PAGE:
More than once, she and Susan read the advertisement in the window, boasting it was "flavored with wine and brandy," as well as "rich with nutmeg, cinnamon, cloves, mace, and citron," and "heavily speckled with currants and raisins."



By the time I finished editing the book, I wanted to try Independence Cake, too. So, thanks to these adult kids, I did.

And now, Independence Cake is part of our Fourth of July celebrations, too.

Tuesday, July 7, 2020

Catch Up With News Around Joliet

Here are nearly twenty pieces of Joliet-area related news, information, and events

Simply scroll through and click on the ones you want to read.

Have a great day! :)


D. 86 in Joliet welcomes new principals 

https://www.theherald-news.com/2020/07/02/d-86-in-joliet-welcomes-new-principals/am2dpqn/


Tips for talking to kids about the new reality during COVID-19

https://www.theherald-news.com/2020/07/02/tips-for-talking-to-kids-about-the-new-reality-during-covid-19/ak38p6h/


G and W Electric donates $27K to Salvation Army of Joliet
Substantial gift will provide food and financial relief for hundreds in need

https://www.theherald-news.com/2020/06/30/gw-electric-donates-27k-to-salvation-army-of-joliet/ajabxg6/


Plainfield Library to re-open July 8 - with restrictions
Only 20 visitors allowed in the building at one time

https://www.theherald-news.com/2020/07/02/plainfield-library-to-re-open-july-8-with-restrictions/abzhvv8/


Residents at OLA in Joliet enjoy a 'Happy Parade' - complete with bubbles and a pup

https://www.theherald-news.com/2020/06/29/residents-at-ola-in-joliet-enjoy-a-happy-parade-complete-with-bubbles-and-a-pup/d3sex6g/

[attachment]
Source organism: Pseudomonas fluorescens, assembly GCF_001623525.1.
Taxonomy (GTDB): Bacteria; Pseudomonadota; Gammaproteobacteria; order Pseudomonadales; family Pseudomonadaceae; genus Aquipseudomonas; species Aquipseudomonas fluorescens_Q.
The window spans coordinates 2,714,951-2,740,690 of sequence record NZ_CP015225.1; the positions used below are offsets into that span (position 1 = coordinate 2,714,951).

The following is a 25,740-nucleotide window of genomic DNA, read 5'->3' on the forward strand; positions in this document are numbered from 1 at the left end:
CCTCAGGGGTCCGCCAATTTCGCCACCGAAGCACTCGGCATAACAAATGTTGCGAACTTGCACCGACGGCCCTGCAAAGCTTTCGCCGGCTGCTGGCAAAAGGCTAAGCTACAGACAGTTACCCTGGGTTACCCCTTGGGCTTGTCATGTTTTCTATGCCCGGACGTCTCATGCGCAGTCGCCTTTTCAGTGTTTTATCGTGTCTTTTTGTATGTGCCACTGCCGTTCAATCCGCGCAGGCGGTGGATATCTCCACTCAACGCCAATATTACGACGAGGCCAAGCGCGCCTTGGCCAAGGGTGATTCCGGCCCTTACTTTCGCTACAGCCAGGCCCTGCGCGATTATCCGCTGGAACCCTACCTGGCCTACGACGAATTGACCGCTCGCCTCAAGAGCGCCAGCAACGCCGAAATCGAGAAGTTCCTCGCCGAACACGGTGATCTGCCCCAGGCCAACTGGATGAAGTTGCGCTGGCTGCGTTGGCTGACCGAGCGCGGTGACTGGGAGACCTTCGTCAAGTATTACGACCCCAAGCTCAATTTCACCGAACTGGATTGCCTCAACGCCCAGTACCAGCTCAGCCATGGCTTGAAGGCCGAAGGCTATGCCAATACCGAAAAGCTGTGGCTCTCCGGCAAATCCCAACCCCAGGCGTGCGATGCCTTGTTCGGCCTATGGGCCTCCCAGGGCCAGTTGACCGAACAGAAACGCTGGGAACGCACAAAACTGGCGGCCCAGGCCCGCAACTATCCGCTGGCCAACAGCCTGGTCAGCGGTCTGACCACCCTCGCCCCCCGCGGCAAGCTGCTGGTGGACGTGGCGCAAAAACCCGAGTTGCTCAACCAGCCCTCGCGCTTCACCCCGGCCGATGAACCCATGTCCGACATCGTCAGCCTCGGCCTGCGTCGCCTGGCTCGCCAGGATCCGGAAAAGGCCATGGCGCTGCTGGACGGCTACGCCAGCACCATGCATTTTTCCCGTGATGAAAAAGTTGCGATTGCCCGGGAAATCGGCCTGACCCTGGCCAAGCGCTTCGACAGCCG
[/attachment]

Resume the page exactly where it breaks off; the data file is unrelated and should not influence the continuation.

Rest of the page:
D. 86 in Joliet modifies Grab-and-Go meals pickup due to Fourth of July

https://www.theherald-news.com/2020/06/29/d-86-in-joliet-modifies-grab-and-go-meals-pickup-due-to-fourth-of-july/ai97wuq/


The link between COVID-19 and stroke 

https://www.theherald-news.com/2020/06/15/the-link-between-covid-19-and-stroke/a6jfjue/


Troy transportation director retires
Lucy Feeney spent 32 years in education at Troy

https://www.theherald-news.com/2020/06/15/troy-transportation-director-retires/a85x25m/


Plainfield 8th-grader wins #writing award 

https://www.theherald-news.com/2020/06/15/plainfield-8th-grader-wins-writing-award/a3u84ch/


Plainfield Park District Hosting Frozen II Drive-In Movie Night June 25 
(This is event is past. But check the district's website for additional events).

https://www.theherald-news.com/2020/06/16/plainfield-park-district-hosting-frozen-ii-drive-in-movie-night-june-25/aedi93q/


Apply now for Landscape Scale Restoration Grants across Northeast and Midwest

https://www.theherald-news.com/2020/06/30/apply-now-for-landscape-scale-restoration-grants-across-northeast-and-midwest/abxka3p/


Air Pollution Action Day alerts for Will, Grundy counties on Thursday
Conditions expected to extend through holiday weekend and coming weekend

https://www.theherald-news.com/2020/07/01/air-pollution-action-day-alerts-for-will-grundy-counties-on-thursday/aep4rjy/


Illinois State Fire Marshal awards grants to first responders in Will, Grundy counties

https://www.theherald-news.com/2020/06/29/illinois-state-fire-marshal-awards-grants-to-first-responders-in-will-grundy-counties/aqvnoob/


Frog on a log leaps over Forest Preserve photo competition

https://www.theherald-news.com/2020/06/29/frog-on-a-log-leaps-over-forest-preserve-photo-competition/aron9mx/